Bipolar disorder is a mood disorder that involves fluctuations between extreme happiness (mania) and extreme sadness (depression).

However, unlike what’s shown in the movies, most people living with schizophrenia are not violent. Also, it’s a myth that shock therapy, or electroconvulsive therapy, is the only treatment for mental health disorders. There are several medications, therapies and psychosocial rehabilitation options available today.

Attention Deficit Hyperactivity Disorder (ADHD)

Olympic gold-medallist swimmer Michael Phelps was diagnosed with ADHD when he was barely nine. Although ADHD usually has its onset in childhood, it can persist through adolescence and adulthood. Characterised by inattentiveness, hyperactivity and impulsiveness, people with ADHD may also have anxiety disorders. The exact cause of ADHD is unknown, but research shows vital differences in the brains of people with ADHD. A combination of medication and therapy is known to help manage the condition.

Post-traumatic stress disorder (PTSD)

It took Grammy Award-winning singer Lady Gaga years to realise that her feelings of overwhelming anxiety and despair were symptoms of PTSD. The condition usually develops following a traumatic event; the singer was raped as a teenager.

The key symptom of PTSD is having repeated flashbacks or nightmares about the event. People with PTSD may also suffer from depression, leading to suicidal thoughts and behaviour. It’s important to ensure early diagnosis and manage the condition through the use of medication and intensive therapy.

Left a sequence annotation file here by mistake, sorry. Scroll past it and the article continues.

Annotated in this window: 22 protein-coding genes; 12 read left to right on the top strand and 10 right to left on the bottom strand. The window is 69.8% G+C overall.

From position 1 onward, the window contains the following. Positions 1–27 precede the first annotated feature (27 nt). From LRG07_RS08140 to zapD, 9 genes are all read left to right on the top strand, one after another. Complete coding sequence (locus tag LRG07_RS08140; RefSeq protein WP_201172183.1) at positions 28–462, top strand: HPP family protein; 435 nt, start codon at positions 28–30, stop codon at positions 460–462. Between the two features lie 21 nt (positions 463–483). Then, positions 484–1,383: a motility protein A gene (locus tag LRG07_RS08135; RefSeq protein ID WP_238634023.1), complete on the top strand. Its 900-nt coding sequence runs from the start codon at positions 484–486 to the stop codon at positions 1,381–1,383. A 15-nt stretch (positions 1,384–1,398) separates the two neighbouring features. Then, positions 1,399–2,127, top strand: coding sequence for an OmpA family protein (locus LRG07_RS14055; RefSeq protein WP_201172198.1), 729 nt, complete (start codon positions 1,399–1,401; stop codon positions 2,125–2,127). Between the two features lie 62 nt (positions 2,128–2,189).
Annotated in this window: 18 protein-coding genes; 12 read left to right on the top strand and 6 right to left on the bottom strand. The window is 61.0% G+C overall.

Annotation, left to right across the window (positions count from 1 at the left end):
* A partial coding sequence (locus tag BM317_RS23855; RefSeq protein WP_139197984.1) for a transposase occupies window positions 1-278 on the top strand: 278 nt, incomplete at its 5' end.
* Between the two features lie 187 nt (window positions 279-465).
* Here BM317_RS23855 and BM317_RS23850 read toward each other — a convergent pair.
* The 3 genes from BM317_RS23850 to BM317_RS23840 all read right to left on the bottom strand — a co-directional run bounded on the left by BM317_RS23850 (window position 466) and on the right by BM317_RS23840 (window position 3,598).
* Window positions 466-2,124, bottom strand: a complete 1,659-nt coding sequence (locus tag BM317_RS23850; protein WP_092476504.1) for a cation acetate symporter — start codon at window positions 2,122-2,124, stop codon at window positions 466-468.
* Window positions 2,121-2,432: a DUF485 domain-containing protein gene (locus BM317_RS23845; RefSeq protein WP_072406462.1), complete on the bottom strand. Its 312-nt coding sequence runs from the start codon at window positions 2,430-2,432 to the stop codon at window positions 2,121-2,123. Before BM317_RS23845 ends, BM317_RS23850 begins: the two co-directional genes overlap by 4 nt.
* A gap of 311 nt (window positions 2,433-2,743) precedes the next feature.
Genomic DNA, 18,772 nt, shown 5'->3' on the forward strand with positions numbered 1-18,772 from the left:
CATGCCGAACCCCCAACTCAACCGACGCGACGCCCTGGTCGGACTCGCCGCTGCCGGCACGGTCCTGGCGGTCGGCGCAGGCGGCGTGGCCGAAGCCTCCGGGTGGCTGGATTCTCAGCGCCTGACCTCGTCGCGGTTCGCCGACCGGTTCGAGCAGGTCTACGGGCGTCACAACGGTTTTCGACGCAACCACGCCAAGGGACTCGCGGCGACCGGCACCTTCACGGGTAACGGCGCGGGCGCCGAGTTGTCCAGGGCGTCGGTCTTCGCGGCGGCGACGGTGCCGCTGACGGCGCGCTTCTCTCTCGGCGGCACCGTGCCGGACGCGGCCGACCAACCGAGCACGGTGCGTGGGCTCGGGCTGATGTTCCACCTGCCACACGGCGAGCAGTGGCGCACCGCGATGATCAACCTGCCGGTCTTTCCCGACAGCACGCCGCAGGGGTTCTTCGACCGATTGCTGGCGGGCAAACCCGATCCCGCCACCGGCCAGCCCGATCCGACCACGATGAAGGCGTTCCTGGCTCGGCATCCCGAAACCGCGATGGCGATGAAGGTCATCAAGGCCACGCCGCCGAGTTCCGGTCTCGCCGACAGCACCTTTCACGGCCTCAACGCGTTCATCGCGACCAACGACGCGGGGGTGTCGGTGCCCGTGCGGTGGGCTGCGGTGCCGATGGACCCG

Eating disorders

Legendary singer Elton John struggled with bulimia for several years before he sought treatment. Based on an unhealthy relationship with food and obsession with body weight, eating disorders have a huge impact on one’s emotions, attitudes and day-to-day behaviour. Whether it’s anorexia nervosa (characterised by a strong desire to be thin), or bulimia nervosa (characterised by binge eating followed by purging), eating disorders often co-exist with other mental health conditions such as depression, anxiety disorders or OCD. Treatment typically includes a combination of psychotherapy, nutrition education, medical monitoring and medications.

Obsessive-compulsive disorder (OCD)

Hollywood actor Leonardo DiCaprio’s self-confessed urge to walk through a doorway several times is a classic, even if milder, case of OCD. A type of anxiety disorder, OCD is characterised by constant thoughts or irrational fears that cause one to perform certain rituals or routines.

The symptoms may include being afraid of dirt and germs, excessive washing and cleaning, wanting to have things in a particular order, checking things frequently, repeating acts, words or numbers in a particular pattern. Research shows that the disorder may be caused by genetic, psychological, environmental, as well as developmental factors. People with OCD are at a higher risk of abusing alcohol and drugs. Although there is no cure, medication and therapy are known to reduce the severity and frequency of OCD episodes.